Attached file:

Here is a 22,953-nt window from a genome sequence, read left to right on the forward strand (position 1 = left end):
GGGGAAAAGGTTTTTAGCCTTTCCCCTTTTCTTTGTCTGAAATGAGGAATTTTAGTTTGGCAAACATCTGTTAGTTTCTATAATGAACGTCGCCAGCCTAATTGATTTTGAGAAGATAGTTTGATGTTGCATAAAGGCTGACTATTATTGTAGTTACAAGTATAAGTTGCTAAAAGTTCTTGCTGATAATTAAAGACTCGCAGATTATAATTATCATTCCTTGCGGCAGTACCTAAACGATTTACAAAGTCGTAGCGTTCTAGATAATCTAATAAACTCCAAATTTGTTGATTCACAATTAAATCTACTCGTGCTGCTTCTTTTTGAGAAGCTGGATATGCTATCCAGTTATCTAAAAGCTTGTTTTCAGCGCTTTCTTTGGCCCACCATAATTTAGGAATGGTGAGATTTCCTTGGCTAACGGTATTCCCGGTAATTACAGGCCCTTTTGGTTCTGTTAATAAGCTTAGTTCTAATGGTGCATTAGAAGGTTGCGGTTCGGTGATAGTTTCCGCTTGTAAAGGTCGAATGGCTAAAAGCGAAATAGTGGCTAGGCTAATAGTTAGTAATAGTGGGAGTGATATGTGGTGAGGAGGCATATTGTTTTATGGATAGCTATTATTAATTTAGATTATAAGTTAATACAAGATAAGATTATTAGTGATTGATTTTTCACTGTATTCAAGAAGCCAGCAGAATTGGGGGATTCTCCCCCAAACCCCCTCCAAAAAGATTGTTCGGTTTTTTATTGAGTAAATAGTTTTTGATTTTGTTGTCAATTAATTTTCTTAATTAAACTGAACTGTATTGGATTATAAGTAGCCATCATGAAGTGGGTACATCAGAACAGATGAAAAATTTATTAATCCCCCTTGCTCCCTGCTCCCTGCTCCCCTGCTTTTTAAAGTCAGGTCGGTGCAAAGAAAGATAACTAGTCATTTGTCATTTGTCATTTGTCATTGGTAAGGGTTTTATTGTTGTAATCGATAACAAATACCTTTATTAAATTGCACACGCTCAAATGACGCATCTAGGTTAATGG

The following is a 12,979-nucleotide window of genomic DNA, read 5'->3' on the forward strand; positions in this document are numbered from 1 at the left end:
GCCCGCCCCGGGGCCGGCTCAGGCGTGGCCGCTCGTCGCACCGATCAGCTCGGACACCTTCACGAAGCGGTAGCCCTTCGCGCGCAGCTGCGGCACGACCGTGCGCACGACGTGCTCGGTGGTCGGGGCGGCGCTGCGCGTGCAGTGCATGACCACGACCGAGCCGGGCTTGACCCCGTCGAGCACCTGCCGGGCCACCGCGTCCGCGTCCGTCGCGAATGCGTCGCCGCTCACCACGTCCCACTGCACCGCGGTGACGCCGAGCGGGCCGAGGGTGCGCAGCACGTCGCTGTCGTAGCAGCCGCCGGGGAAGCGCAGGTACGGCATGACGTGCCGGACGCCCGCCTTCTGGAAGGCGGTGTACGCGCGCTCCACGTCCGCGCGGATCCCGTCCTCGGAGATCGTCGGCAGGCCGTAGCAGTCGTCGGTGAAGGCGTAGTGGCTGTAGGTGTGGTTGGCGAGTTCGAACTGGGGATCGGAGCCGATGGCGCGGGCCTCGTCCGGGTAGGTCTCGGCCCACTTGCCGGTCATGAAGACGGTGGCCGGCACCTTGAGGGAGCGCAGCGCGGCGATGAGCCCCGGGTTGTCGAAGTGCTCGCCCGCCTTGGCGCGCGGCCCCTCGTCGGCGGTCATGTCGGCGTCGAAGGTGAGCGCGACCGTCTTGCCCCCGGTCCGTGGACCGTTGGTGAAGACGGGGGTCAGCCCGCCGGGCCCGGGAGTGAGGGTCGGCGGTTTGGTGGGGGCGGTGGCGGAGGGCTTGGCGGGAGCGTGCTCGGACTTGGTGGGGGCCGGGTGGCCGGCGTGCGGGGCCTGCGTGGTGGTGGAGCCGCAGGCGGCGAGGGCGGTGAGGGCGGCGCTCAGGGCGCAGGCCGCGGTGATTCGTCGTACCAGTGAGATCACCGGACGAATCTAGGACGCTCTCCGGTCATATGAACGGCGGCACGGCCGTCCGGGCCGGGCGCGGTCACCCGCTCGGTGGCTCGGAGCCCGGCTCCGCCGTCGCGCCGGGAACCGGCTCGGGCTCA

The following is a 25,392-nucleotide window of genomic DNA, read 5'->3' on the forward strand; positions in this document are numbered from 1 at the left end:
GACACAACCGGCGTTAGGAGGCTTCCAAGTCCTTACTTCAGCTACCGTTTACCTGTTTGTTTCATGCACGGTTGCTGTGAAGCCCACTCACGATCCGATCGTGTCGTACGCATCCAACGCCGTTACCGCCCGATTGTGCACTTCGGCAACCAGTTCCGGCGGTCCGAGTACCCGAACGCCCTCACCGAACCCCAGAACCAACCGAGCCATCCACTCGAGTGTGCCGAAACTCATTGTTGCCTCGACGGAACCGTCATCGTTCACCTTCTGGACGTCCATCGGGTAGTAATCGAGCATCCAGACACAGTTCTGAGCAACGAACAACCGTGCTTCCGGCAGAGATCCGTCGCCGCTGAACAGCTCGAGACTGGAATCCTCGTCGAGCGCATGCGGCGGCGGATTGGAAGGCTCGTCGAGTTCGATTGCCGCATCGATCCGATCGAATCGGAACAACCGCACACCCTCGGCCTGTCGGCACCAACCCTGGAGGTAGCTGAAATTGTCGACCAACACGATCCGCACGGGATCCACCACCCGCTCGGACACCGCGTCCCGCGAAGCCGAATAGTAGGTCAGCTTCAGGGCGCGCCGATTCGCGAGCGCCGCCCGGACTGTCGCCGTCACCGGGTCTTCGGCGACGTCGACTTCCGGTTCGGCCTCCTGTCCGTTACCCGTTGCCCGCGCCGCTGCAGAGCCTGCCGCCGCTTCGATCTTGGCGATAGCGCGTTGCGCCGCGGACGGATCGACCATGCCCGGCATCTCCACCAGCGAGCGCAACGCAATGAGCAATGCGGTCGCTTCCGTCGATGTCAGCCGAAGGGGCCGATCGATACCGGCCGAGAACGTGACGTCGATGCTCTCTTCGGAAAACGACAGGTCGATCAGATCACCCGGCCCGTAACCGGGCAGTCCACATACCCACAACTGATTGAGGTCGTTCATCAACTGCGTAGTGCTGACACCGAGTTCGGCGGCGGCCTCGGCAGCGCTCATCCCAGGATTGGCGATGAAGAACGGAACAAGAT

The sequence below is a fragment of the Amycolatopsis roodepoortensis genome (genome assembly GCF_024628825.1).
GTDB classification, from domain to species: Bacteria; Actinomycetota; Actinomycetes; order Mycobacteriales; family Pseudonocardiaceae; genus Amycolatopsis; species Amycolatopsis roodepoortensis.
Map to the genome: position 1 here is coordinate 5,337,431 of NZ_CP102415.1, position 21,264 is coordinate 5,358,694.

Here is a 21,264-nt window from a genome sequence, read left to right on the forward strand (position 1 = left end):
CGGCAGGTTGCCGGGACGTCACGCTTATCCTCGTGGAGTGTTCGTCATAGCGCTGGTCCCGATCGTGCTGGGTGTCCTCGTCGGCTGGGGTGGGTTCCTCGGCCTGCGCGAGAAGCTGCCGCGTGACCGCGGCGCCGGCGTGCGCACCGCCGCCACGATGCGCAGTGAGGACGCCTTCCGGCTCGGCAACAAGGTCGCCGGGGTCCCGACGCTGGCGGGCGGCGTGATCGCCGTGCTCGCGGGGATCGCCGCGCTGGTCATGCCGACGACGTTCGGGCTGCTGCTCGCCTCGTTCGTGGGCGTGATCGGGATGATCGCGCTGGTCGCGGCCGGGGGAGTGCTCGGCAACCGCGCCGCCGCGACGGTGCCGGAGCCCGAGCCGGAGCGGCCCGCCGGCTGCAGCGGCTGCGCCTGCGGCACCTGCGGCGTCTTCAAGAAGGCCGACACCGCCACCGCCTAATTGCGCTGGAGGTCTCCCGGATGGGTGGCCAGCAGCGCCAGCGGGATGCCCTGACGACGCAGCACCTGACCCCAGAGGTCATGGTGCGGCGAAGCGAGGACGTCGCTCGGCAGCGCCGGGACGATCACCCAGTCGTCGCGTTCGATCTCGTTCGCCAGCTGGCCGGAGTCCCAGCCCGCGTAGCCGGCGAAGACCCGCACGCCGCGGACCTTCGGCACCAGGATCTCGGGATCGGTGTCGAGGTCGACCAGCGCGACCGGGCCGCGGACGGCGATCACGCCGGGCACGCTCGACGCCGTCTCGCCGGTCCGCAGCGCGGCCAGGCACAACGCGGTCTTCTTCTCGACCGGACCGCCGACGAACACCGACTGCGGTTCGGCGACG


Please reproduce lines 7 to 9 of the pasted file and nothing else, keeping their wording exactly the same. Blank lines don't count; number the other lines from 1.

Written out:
The sequence below is a fragment of the Amycolatopsis roodepoortensis genome (genome assembly GCF_024628825.1).
GTDB classification, from domain to species: Bacteria; Actinomycetota; Actinomycetes; order Mycobacteriales; family Pseudonocardiaceae; genus Amycolatopsis; species Amycolatopsis roodepoortensis.
Map to the genome: position 1 here is coordinate 5,337,431 of NZ_CP102415.1, position 21,264 is coordinate 5,358,694.